Now that "The Education of Portia" is finished, I have a little more time for reading, gardening and sewing--and planning my next novel.
Reading is the number one priority however, and I have been doing lots of it. A book I just finished is "The Lost Memoirs of Jane Austen" by Syrie James. It is a novel that offers, according to the back cover blurb, "...a delightfully possible scenario for the inspiration behind this beloved author's romantic tales."
The book is a very enjoyable read. The author has found a believable voice for Jane Austen, though not perhaps as tart as the real woman's tongue. Her lost romance, which we suspect happened but cannot be certain of, comes to life in this telling.
The author's attempts--via a fictitious editor and an 'editor's forward'--to convince us that this memoir is real and its discovery a modern miracle are rather heavy-handed. It is not necessary, in my opinion, to be convinced that the memoir is 'true' and factual to enjoy the story. Nevertheless her description of the supposed wonderful discovery and its meaning for scholarship has a certain charm.
The book would still entertain without the self-conscious intrigue and manipulation. Particularly entertaining is the author's insertion of some scenes from Austen's novels into her supposed real life. Austen supposedly then uses these actual occurrences of her life, in her novels. That's confusing, isn't it? I don't think I can explain it better, though I am a writer. You will have to read the book to understand what I mean :)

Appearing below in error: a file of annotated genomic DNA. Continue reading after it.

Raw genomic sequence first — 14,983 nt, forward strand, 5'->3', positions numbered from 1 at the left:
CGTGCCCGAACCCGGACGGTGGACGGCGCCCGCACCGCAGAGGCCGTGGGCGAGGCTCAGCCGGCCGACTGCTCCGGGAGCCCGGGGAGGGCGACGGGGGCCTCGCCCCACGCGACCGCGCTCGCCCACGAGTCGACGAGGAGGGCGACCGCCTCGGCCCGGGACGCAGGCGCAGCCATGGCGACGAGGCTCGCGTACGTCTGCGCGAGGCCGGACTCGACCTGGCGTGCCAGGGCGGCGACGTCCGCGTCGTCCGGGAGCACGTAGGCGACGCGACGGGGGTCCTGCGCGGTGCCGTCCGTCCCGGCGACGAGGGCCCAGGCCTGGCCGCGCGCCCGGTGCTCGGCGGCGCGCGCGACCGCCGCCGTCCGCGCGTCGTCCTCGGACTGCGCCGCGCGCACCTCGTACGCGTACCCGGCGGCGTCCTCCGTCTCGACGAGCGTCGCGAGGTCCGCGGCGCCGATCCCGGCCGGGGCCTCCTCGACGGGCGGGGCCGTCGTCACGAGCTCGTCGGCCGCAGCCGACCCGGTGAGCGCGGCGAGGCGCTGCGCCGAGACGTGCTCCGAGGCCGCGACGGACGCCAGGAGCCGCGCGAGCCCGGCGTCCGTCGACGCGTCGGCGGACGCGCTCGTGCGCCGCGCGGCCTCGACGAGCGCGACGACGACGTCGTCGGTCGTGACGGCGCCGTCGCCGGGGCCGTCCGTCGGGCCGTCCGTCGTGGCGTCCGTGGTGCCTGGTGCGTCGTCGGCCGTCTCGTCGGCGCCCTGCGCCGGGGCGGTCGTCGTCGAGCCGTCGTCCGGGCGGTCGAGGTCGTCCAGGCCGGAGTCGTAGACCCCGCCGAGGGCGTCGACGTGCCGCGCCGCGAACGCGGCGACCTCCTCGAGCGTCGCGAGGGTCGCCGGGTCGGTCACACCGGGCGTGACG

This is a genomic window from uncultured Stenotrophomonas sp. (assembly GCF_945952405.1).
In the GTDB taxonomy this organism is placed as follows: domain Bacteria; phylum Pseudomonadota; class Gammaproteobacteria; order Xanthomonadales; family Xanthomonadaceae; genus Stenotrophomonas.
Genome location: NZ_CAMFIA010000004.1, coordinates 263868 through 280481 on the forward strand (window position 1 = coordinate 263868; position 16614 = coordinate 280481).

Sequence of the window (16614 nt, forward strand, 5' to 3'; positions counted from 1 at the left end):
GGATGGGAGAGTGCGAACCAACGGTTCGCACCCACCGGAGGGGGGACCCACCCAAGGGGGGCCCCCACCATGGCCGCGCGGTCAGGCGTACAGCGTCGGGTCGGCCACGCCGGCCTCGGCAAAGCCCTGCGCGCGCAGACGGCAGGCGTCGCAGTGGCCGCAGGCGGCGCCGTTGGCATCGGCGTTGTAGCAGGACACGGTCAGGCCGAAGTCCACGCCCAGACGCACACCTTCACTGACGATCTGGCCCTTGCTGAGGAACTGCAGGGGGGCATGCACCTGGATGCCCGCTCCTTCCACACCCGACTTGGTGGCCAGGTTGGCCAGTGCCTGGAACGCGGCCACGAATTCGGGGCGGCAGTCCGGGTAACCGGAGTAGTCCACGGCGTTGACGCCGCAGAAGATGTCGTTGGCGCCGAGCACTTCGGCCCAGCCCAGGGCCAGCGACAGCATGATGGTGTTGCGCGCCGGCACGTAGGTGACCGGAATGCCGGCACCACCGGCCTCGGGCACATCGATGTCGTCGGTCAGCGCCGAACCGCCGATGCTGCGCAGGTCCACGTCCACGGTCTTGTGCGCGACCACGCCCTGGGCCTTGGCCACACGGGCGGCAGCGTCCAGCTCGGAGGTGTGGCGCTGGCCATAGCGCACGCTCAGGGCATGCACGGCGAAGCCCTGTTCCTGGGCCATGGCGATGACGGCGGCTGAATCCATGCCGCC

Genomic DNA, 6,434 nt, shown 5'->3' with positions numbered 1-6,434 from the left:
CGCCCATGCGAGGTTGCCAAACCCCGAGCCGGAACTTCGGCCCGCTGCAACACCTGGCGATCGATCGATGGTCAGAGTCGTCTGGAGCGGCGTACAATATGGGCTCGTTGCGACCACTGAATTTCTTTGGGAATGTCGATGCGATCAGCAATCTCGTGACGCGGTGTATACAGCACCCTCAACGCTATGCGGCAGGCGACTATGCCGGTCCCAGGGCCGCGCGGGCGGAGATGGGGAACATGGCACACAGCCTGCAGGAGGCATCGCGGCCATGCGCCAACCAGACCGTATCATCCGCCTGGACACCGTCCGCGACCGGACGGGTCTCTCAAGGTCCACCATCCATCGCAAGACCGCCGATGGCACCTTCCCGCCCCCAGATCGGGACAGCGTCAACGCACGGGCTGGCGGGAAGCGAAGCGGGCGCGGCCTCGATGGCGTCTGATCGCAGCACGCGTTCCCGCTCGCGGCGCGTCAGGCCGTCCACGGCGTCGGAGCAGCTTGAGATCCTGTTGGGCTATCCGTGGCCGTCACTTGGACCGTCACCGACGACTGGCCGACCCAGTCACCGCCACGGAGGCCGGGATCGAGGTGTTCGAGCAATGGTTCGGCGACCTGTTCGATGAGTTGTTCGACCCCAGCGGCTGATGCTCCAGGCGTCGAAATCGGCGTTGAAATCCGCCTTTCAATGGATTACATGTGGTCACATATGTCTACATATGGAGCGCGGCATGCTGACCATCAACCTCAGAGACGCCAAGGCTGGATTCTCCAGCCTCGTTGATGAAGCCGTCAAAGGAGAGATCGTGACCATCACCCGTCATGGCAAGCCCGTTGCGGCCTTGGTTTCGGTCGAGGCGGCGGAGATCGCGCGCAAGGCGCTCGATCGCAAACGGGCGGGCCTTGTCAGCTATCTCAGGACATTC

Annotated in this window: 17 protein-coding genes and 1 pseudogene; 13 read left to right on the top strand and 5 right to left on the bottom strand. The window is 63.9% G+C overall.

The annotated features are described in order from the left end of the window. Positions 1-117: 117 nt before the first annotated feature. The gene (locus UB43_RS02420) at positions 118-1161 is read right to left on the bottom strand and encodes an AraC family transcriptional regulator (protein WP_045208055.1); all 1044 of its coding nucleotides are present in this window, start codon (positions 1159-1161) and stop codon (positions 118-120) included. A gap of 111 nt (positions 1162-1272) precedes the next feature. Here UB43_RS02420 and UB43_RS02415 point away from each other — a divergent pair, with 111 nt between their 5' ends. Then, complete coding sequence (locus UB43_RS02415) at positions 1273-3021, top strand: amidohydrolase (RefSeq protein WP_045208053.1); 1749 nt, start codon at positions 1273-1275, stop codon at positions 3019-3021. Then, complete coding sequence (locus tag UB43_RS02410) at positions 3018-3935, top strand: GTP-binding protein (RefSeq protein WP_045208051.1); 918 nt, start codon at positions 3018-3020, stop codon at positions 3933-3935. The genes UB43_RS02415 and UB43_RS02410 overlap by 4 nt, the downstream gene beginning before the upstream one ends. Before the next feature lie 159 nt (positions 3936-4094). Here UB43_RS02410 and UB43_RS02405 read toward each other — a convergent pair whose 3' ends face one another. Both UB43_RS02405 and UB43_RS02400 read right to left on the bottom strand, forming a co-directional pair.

Syrie James has cultivated a convincing Regency voice, with only one error that leaped out at me--she used the word 'vest' when she meant 'waistcoat'. A classic mistake, one made by many authors in the past, and something that would go unnoticed by most North American readers.
I wish that the tale spun in the foreward was true; that we could find some mythical cache of Jane Austen documents, or those letters that Cassandra burned. It is unlikely ever to happen however, so it is pleasant to explore what Jane Austen might have done and thought during those missing years of her history. And Mr. Ashford is a hero worthy of her, which is all any woman can ask for.
Good summer reading -- let me know what you think of it!